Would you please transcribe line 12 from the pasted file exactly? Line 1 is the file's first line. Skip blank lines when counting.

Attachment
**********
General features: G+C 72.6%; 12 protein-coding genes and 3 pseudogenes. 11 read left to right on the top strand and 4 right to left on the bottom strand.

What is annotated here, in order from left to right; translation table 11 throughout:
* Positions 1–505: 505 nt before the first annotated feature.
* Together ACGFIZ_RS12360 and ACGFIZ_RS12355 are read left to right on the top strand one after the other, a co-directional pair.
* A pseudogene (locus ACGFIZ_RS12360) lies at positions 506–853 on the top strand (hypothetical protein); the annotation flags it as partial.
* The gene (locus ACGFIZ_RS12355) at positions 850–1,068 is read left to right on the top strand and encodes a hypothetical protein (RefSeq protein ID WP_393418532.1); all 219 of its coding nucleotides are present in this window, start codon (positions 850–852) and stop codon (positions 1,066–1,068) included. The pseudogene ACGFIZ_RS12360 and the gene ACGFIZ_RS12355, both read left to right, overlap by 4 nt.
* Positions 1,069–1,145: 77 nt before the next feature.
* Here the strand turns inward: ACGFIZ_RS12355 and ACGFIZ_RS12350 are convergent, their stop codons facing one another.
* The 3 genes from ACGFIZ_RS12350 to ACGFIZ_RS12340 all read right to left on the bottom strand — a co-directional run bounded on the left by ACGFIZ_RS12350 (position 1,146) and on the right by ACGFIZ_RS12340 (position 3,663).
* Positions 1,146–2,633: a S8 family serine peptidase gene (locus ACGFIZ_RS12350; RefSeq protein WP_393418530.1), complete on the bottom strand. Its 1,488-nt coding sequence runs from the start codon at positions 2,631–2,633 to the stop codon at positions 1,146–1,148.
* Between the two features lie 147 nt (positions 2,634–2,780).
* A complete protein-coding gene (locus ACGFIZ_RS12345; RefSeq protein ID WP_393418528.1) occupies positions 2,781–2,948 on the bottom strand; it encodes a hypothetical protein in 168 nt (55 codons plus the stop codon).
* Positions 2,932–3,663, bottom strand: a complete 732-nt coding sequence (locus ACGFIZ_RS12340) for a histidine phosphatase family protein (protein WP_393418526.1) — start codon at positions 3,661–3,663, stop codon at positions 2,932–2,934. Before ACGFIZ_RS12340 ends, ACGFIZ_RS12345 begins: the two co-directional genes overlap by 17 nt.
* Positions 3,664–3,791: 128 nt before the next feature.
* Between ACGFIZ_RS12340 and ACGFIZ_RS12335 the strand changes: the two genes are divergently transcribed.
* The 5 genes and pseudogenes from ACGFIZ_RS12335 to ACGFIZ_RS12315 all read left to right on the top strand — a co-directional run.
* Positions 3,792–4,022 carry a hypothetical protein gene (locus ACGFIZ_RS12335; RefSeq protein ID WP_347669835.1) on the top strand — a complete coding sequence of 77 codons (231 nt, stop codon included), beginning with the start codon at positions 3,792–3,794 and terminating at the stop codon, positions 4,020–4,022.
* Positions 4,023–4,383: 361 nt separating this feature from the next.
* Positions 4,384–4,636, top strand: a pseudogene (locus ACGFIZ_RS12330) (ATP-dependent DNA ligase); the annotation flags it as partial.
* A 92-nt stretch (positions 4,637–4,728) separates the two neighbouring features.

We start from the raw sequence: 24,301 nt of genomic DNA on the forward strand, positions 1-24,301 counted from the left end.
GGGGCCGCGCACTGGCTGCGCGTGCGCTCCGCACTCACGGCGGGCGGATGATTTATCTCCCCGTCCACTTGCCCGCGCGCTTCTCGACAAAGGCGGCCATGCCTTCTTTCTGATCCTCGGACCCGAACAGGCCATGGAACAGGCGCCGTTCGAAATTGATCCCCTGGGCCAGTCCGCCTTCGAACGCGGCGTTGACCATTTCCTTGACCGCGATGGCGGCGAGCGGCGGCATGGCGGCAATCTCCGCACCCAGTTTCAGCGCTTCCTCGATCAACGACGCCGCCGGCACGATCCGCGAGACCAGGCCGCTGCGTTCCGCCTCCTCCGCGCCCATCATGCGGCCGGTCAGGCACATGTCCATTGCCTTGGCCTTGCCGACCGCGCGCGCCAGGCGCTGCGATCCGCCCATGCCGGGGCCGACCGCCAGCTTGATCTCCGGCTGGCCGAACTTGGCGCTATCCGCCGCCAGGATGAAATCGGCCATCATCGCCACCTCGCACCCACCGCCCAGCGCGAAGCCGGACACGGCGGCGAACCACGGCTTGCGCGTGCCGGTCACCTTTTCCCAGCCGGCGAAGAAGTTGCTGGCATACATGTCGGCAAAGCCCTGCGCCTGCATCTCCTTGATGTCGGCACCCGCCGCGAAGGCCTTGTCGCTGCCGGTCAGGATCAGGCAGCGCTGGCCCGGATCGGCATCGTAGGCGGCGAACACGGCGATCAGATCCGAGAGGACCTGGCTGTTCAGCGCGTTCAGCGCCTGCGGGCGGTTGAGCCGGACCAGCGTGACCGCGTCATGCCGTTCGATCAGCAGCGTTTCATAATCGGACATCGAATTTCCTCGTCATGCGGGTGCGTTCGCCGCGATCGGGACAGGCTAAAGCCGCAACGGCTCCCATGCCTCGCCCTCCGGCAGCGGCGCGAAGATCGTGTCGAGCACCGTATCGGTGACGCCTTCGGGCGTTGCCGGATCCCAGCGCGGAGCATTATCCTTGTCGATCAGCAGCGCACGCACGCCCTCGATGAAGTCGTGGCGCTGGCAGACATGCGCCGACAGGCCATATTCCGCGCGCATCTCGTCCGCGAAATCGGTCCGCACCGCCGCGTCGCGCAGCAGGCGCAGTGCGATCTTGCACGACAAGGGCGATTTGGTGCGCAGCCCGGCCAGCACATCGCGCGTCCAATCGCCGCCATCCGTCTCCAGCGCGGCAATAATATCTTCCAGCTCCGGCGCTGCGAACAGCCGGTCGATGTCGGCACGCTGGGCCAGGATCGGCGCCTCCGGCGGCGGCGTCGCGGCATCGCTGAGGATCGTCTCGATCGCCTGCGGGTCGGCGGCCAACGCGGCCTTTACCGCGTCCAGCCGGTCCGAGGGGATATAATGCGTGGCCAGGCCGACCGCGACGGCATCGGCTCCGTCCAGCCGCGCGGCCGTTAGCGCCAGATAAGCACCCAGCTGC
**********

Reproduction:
* A complete protein-coding gene (locus ACGFIZ_RS12345; RefSeq protein ID WP_393418528.1) occupies positions 2,781–2,948 on the bottom strand; it encodes a hypothetical protein in 168 nt (55 codons plus the stop codon).